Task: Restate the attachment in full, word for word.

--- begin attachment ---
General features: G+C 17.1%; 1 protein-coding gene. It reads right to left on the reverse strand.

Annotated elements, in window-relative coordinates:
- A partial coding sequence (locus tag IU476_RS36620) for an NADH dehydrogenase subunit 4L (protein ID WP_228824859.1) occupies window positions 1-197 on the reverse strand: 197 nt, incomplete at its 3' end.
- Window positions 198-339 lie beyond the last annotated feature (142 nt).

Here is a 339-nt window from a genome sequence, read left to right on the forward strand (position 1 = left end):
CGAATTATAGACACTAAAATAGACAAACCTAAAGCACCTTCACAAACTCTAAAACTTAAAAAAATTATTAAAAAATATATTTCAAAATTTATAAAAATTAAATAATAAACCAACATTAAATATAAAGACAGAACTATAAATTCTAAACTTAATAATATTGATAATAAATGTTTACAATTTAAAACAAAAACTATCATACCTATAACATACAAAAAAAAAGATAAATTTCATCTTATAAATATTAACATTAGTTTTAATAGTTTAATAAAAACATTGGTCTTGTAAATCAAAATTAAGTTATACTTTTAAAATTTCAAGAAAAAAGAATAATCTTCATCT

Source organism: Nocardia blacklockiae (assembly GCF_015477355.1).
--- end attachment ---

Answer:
General features: G+C 17.1%; 1 protein-coding gene. It reads right to left on the reverse strand.

Annotated elements, in window-relative coordinates:
- A partial coding sequence (locus tag IU476_RS36620) for an NADH dehydrogenase subunit 4L (protein ID WP_228824859.1) occupies window positions 1-197 on the reverse strand: 197 nt, incomplete at its 3' end.
- Window positions 198-339 lie beyond the last annotated feature (142 nt).

Here is a 339-nt window from a genome sequence, read left to right on the forward strand (position 1 = left end):
CGAATTATAGACACTAAAATAGACAAACCTAAAGCACCTTCACAAACTCTAAAACTTAAAAAAATTATTAAAAAATATATTTCAAAATTTATAAAAATTAAATAATAAACCAACATTAAATATAAAGACAGAACTATAAATTCTAAACTTAATAATATTGATAATAAATGTTTACAATTTAAAACAAAAACTATCATACCTATAACATACAAAAAAAAAGATAAATTTCATCTTATAAATATTAACATTAGTTTTAATAGTTTAATAAAAACATTGGTCTTGTAAATCAAAATTAAGTTATACTTTTAAAATTTCAAGAAAAAAGAATAATCTTCATCT

Source organism: Nocardia blacklockiae (assembly GCF_015477355.1).